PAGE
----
restricted access Chapter 6 Marriage and the Parvatiya Navjeevan Ashram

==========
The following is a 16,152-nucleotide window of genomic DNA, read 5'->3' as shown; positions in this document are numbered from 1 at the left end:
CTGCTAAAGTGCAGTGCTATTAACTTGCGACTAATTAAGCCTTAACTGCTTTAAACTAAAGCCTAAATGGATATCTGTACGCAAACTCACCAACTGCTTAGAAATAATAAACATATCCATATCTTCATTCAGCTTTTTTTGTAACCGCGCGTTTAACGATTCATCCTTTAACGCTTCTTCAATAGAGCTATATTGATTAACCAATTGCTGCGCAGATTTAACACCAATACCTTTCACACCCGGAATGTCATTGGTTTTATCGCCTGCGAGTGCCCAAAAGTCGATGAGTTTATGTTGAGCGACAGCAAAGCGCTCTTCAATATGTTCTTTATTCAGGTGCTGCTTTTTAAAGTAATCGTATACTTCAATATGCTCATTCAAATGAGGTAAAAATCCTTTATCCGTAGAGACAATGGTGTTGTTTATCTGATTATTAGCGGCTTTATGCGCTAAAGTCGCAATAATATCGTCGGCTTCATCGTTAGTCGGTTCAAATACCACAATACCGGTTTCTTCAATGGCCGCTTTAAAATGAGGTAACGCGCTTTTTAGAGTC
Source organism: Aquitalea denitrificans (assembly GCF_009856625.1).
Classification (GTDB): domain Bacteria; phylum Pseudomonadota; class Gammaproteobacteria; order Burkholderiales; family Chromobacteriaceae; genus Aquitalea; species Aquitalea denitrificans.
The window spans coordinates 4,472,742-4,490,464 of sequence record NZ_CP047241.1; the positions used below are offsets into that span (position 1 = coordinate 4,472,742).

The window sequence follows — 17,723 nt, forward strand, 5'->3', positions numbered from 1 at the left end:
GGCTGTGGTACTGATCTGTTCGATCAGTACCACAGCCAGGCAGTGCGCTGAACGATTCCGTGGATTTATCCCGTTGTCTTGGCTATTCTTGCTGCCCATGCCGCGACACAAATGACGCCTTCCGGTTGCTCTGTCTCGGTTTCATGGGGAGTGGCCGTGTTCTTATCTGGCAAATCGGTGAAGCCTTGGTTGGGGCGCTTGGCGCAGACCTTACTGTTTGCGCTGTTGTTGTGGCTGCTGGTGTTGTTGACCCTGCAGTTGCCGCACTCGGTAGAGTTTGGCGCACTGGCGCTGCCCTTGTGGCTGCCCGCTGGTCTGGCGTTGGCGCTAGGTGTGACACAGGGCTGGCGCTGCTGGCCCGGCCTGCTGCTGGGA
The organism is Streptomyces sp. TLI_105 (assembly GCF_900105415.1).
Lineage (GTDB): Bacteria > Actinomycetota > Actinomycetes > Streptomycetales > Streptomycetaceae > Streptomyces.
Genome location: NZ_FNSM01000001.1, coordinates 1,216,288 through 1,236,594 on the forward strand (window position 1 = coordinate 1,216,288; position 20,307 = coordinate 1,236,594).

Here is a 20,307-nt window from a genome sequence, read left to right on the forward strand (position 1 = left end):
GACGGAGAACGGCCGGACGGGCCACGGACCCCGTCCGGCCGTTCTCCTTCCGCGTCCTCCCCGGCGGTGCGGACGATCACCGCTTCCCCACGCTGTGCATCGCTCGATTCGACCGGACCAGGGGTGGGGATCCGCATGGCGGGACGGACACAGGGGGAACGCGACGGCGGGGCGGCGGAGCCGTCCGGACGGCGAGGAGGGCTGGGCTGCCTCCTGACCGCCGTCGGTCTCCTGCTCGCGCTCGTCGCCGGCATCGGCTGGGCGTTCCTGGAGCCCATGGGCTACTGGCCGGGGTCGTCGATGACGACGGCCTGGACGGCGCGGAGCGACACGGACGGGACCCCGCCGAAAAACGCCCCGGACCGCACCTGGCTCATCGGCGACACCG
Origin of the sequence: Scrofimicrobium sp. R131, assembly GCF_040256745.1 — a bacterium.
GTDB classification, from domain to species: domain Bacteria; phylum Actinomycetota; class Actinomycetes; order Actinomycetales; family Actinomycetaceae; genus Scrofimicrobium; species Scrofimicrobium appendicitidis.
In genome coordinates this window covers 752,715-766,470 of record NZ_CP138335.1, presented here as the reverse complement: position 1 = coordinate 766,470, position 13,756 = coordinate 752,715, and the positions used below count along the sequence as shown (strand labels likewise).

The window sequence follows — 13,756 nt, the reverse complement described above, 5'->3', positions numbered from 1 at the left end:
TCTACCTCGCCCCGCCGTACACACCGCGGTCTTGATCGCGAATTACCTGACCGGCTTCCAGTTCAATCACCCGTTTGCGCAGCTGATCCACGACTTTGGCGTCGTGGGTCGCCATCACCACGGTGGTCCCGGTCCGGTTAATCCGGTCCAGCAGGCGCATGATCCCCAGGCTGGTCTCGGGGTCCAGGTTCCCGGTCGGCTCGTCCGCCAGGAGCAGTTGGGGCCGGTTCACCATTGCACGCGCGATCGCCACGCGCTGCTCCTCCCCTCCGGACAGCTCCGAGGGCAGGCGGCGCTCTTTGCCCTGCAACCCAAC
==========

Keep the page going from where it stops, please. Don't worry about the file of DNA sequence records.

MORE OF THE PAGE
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Chapter 6 Marriage and the Parvatiya Navjeevan Ashram In his work with the Praja Mandal in Tehri, Sunderlal came into close contact with the emerging Congress Party. Many in the party had strong ambitions for Bahuguna in the political arena. But in the course of almost eight years as general secretary of the Praja Mandal, Bahuguna was not convinced that party politics would effectively bring about the kind of society that Gandhi had envisioned for the hills or for the nation. In 1954, as general Secretary of the local Congress Party, he began to organize meetings to spread Gandhi’s constructive program and his message of social reform and to attract the youth to this work. Bharat Dogra points out that it was in the course of this organizational work that he met Vimla Nautiyal, a young woman of twenty-three. Having come from neighboring villages, they had actually known of one another from childhood. But now Vimla Nautiyal was working in the hills under the guidance of another celebrated European disciple of Gandhi, Sarala Behn.1 Sarala Behn had already been a decisive influence in the life of this young woman, and her influence would soon have an impact upon the life of Sunderlal as well. A decisive change in their lives was about to take place. Sarala Behn had come to India from England. Her original purpose , like that of Mira Behn, was to work with Gandhi in the cause of freedom. But her background, as Sunderlal explains it, was very different from that of Mira Behn. While Mira Behn had come from a privileged background, Sarala Behn was a woman of the common people. She was born in London on Good Friday in 1901 and was named Catherine Mary Heilemann.2 In her autobiography she explains that her mother was British but that her grandmother was German. Her father was born in Switzerland but had immigrated to England by way of France. She states that 65 66 Ecology is Permanent Economy for these reasons she grew up without a strong sense of belonging to an exclusive community or having a strong national identity. At the same time she grew up deeply affected by the teachings of Jesus, particularly his teachings of love and compassion, nonviolence, and the repudiation of hatred. During the First World War she was puzzled that the priests of her village invoked the name of God for victory over their enemies when she was sure that the priests of their enemies were doing the same. As a young adult she became increasingly uncomfortable with such attitudes and eventually joined an alternative community where people of differing backgrounds lived together. There she met two students from India who impressed her deeply. From them she began to learn about their country, its history and culture, and its freedom struggle. She read the works of such figures as Rammohan Roy, Swami Vivekananda, Rabinranath Tagore, and Mohandas Gandhi. One day while walking in the forests of Surrey the thought of going to India came to her mind. After some reflection she wrote to Gandhi and received a reply from one of his colleagues. It stated that many people come to Gandhi’s ashram but are not able to adjust to the tough living conditions and become a problem to others. Gandhi’s advice was that she should not come. After writing to other prominent leaders and receiving similar replies, she determined that she needed a skill that would make her useful. She took training as a nurse and studied economics, social science, political science, and psychology. Eventually she received a letter from a man named Mohan Singh in Udaipur in Rajasthan, who invited her to join him to work in a new and revolutionary school. Although she insisted that she was not experienced in education, he assured her that her skills were needed. With difficulty she managed to get a visa for India and sailed from Liverpool in January 1932. It was in Udaipur that she was called Sarala Behn or Sarala Devi. While working with Mohan Singh she heard about another educational institution in Wardha, near Nagpur, dedicated to the education of women. In October of 1935 during a school vacation she decided to visit Wardha. Having received no reply to a letter she wrote to the institution, she sent a telegram before setting out. On her arrival at the station she was greeted by someone from the institution. Having tried to catch a glimpse of Gandhi...


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